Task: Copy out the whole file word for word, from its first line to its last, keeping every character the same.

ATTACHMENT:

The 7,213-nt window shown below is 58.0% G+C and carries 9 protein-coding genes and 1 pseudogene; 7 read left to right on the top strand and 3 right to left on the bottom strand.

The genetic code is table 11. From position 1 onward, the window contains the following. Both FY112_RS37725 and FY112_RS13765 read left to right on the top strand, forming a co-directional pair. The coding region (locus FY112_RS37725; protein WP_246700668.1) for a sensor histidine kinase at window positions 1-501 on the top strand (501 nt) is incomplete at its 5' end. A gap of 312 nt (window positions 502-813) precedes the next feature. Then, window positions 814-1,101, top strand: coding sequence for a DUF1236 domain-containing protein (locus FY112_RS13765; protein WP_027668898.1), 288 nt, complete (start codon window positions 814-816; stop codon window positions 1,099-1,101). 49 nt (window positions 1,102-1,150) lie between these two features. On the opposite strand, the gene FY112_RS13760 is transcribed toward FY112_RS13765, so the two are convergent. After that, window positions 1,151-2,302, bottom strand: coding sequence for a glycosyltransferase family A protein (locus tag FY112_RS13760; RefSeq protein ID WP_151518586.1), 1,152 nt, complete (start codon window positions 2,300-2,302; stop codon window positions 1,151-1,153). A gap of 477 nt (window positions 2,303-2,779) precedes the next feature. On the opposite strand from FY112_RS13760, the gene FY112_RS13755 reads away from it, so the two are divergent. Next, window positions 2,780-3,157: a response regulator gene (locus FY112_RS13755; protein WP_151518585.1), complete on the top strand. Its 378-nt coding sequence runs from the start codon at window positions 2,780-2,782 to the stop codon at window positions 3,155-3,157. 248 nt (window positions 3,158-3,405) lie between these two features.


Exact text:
The 7,213-nt window shown below is 58.0% G+C and carries 9 protein-coding genes and 1 pseudogene; 7 read left to right on the top strand and 3 right to left on the bottom strand.

The genetic code is table 11. From position 1 onward, the window contains the following. Both FY112_RS37725 and FY112_RS13765 read left to right on the top strand, forming a co-directional pair. The coding region (locus FY112_RS37725; protein WP_246700668.1) for a sensor histidine kinase at window positions 1-501 on the top strand (501 nt) is incomplete at its 5' end. A gap of 312 nt (window positions 502-813) precedes the next feature. Then, window positions 814-1,101, top strand: coding sequence for a DUF1236 domain-containing protein (locus FY112_RS13765; protein WP_027668898.1), 288 nt, complete (start codon window positions 814-816; stop codon window positions 1,099-1,101). 49 nt (window positions 1,102-1,150) lie between these two features. On the opposite strand, the gene FY112_RS13760 is transcribed toward FY112_RS13765, so the two are convergent. After that, window positions 1,151-2,302, bottom strand: coding sequence for a glycosyltransferase family A protein (locus tag FY112_RS13760; RefSeq protein ID WP_151518586.1), 1,152 nt, complete (start codon window positions 2,300-2,302; stop codon window positions 1,151-1,153). A gap of 477 nt (window positions 2,303-2,779) precedes the next feature. On the opposite strand from FY112_RS13760, the gene FY112_RS13755 reads away from it, so the two are divergent. Next, window positions 2,780-3,157: a response regulator gene (locus FY112_RS13755; protein WP_151518585.1), complete on the top strand. Its 378-nt coding sequence runs from the start codon at window positions 2,780-2,782 to the stop codon at window positions 3,155-3,157. 248 nt (window positions 3,158-3,405) lie between these two features.